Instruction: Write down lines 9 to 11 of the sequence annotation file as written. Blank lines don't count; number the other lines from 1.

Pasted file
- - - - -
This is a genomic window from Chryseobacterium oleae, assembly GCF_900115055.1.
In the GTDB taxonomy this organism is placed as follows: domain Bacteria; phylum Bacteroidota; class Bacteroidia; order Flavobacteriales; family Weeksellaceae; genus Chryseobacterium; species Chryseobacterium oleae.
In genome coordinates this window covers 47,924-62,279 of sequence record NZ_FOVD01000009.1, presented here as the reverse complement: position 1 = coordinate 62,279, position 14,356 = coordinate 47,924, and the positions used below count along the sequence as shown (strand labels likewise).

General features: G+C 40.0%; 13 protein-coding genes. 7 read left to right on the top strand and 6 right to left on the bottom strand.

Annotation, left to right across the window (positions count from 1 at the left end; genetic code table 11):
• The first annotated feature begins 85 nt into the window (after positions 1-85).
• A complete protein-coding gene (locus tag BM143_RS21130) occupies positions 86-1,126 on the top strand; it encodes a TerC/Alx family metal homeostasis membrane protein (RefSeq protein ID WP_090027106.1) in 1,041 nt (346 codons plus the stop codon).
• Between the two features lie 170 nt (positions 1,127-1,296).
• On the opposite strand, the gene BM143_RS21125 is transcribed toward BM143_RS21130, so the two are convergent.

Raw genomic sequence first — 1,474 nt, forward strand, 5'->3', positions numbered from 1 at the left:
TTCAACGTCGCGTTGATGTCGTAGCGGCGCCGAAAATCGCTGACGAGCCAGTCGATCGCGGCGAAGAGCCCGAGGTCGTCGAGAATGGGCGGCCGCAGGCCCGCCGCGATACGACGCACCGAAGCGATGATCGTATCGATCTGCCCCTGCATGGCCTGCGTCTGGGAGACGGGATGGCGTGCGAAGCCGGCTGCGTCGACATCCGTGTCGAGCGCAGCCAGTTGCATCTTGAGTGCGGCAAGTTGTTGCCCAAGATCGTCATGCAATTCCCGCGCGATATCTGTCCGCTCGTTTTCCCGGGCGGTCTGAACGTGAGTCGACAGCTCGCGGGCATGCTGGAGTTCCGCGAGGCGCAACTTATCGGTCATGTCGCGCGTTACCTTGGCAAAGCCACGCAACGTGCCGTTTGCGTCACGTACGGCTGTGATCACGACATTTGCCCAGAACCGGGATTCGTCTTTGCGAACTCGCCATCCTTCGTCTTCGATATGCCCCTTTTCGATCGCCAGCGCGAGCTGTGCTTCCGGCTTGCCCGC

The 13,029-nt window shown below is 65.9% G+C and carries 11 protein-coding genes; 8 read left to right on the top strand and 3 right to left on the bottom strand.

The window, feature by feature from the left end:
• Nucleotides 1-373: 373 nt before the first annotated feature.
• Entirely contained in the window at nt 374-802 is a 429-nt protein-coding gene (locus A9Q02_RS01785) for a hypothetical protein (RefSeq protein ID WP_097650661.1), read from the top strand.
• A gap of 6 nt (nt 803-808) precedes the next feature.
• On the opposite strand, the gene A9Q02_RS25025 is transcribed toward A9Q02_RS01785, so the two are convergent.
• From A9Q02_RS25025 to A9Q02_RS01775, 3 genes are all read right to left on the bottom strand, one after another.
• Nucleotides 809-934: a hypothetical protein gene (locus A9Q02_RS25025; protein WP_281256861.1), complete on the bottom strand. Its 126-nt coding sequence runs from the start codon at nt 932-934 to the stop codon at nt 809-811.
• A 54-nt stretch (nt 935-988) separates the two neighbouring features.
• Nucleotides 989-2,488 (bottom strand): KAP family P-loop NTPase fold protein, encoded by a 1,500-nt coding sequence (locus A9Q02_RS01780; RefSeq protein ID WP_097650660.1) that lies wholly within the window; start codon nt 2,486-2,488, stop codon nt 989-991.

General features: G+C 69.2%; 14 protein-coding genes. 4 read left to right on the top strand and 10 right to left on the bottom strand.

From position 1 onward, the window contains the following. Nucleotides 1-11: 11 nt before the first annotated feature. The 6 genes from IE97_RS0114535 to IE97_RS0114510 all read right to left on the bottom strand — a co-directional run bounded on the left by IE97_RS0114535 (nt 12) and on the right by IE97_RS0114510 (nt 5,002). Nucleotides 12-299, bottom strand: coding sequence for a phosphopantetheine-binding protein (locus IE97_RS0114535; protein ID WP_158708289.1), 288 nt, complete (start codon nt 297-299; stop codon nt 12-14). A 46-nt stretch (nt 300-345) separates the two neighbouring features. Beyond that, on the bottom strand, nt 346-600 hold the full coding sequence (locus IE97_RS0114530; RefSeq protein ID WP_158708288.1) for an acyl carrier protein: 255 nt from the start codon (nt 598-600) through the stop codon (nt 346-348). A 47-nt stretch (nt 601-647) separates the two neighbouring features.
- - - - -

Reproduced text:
• On the opposite strand, the gene BM143_RS21125 is transcribed toward BM143_RS21130, so the two are convergent.

Raw genomic sequence first — 1,474 nt, forward strand, 5'->3', positions numbered from 1 at the left:
TTCAACGTCGCGTTGATGTCGTAGCGGCGCCGAAAATCGCTGACGAGCCAGTCGATCGCGGCGAAGAGCCCGAGGTCGTCGAGAATGGGCGGCCGCAGGCCCGCCGCGATACGACGCACCGAAGCGATGATCGTATCGATCTGCCCCTGCATGGCCTGCGTCTGGGAGACGGGATGGCGTGCGAAGCCGGCTGCGTCGACATCCGTGTCGAGCGCAGCCAGTTGCATCTTGAGTGCGGCAAGTTGTTGCCCAAGATCGTCATGCAATTCCCGCGCGATATCTGTCCGCTCGTTTTCCCGGGCGGTCTGAACGTGAGTCGACAGCTCGCGGGCATGCTGGAGTTCCGCGAGGCGCAACTTATCGGTCATGTCGCGCGTTACCTTGGCAAAGCCACGCAACGTGCCGTTTGCGTCACGTACGGCTGTGATCACGACATTTGCCCAGAACCGGGATTCGTCTTTGCGAACTCGCCATCCTTCGTCTTCGATATGCCCCTTTTCGATCGCCAGCGCGAGCTGTGCTTCCGGCTTGCCCGC